*s*(

_{1Q}*x,y*) with

*Q*=5 and

*Q*=12. The parameters that we employed for the second CGH [that generates

*s*(

_{15}*x,y*)] are

*u*

_{0}=

*v*

_{0}=Δ

*u*/5,

*ρ*

_{0}=

*u*

_{0}/

*4*, and

*D*=

*12*/

*ρ*(

_{0}*D*is the CGH pupil diameter, equivalent to 240 SLM pixels). The case with

*Q*=12 was implemented with parameters

*u*

_{0}=

*v*

_{0}=Δ

*u*/

*12*,

*ρ*=

_{0}*u*

_{0}/

*3*, and

*D*=

*14*/

*ρ*. The intensities of these quasi-periodic fields, obtained experimentally, are shown in Fig. 4.

_{0}## 5. Concluding remarks

*s*(

_{pQ}*x,y*), equivalent to the Q-plane waves specified above, generates special types of non-diffracting fields. We have established, in numerical simulations, that the non-diffracting fields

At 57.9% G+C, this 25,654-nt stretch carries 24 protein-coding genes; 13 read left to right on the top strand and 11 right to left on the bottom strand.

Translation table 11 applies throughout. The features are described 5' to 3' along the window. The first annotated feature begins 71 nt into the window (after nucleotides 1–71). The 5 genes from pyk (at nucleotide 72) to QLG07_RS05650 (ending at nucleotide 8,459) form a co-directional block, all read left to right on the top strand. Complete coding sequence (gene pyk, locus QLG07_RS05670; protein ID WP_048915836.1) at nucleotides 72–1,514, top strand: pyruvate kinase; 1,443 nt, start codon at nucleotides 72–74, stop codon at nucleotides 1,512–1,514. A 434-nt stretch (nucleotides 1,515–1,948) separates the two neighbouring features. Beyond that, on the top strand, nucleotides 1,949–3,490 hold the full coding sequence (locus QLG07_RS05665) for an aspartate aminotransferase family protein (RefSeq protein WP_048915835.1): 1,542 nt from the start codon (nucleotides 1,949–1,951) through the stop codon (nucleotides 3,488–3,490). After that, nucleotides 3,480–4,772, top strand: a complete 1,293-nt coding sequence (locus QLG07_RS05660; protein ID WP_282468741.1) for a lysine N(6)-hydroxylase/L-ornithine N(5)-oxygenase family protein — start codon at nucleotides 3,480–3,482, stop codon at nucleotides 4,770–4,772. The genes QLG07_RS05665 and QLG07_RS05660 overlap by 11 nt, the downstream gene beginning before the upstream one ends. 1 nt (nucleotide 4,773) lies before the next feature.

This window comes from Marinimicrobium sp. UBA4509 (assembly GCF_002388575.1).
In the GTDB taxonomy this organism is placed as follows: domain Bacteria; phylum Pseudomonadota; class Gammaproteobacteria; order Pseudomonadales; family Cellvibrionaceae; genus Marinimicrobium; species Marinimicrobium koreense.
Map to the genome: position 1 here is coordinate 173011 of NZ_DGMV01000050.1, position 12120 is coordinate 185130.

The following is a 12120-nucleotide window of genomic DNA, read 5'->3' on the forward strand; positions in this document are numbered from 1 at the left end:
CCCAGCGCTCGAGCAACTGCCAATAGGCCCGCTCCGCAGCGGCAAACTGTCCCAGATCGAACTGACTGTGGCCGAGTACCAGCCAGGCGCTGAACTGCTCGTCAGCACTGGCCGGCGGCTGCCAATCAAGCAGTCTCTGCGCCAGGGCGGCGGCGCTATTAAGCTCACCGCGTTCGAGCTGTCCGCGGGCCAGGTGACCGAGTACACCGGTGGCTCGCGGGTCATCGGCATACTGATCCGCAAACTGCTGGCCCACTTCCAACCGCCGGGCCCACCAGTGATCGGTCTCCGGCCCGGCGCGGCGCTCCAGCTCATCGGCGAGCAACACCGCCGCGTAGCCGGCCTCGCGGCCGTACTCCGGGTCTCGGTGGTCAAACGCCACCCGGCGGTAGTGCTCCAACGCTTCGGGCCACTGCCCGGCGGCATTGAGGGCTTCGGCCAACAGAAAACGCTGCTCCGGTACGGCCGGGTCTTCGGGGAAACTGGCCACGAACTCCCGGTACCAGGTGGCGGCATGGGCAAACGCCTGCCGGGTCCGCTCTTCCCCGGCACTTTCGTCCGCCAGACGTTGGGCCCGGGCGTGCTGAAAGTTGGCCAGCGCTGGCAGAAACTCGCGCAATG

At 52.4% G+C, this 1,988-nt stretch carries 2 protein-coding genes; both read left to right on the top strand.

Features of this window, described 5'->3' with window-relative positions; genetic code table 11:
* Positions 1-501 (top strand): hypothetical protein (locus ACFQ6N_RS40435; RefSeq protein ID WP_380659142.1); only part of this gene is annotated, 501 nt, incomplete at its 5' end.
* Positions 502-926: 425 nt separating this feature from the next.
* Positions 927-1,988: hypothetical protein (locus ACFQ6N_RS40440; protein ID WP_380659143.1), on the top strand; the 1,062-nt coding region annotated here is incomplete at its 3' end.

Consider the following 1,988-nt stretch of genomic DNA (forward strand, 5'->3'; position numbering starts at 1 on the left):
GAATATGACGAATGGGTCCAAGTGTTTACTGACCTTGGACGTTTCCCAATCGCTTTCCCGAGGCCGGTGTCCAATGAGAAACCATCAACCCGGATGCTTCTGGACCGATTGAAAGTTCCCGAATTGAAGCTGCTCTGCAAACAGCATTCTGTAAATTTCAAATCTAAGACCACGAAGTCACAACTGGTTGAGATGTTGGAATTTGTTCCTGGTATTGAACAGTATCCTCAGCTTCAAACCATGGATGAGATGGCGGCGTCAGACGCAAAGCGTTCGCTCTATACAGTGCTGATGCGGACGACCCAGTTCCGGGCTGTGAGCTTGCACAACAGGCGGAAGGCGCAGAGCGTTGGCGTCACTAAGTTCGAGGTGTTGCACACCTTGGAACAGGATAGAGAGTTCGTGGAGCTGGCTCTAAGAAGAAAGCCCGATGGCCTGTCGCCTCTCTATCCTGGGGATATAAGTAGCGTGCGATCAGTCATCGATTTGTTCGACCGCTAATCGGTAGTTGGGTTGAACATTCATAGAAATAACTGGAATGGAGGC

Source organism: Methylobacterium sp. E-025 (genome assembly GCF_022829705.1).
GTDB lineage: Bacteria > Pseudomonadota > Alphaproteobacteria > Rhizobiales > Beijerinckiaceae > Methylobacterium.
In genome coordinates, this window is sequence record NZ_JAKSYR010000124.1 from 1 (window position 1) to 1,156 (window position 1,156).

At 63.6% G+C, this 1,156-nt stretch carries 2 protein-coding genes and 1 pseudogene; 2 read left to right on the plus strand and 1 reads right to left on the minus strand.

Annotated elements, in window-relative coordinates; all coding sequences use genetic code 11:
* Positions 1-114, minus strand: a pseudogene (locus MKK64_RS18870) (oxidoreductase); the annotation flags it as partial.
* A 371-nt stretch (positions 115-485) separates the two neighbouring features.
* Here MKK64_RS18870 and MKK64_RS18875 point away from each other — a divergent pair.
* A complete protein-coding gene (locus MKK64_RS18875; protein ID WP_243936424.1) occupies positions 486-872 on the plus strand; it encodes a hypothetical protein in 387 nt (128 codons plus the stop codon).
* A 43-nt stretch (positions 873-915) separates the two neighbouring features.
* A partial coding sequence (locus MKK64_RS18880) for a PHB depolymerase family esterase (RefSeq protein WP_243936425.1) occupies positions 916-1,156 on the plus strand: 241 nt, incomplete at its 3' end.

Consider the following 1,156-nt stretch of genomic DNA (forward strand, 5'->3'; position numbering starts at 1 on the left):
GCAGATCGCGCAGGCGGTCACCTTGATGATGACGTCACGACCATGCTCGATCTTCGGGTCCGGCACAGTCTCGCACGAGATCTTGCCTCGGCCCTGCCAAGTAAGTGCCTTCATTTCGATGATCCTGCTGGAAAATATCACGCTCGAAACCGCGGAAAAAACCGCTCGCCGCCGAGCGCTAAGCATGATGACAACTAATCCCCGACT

*s*(

_{pQ}*x,y*) are transversally periodic (when

*Q*=

*2, 3, 4*, and 6) or quasi-periodic (for other values of

*Q*). This kind of fields can be used to create dynamic photonic lattices in nonlinear media [17

17. Z. Chen, H. Martin, A. Bezryadina, D. Neshev, Y. S. Kivshar, and D. N. Christodoulides, “Experiments on Gaussian beams and vortices in optically induced photonic lattices,” J. Opt. Soc. Am. B **22**, 1395–1405 (2005). [CrossRef]

18. A. S. Desyatnikov, Y. S. Kivshar, V. S. Shchesnovich, S. B. Cavalcanti, and J. M. Hickmann, “Resonant Zener tunneling in two-dimensional periodic photonic lattices,” Opt. Lett. **32**, 325–327 (2007). [CrossRef] [PubMed]

19. G. Gibson, J. Courtial, M. Padgett, M. Vasnetsov, V. Pas’ko, S. Barnett, and S. Franke-Arnold, “Free-space information transfer using light beams carrying orbital angular momentum,” Opt. Express **12**, 5448–5456 (2004). [CrossRef] [PubMed]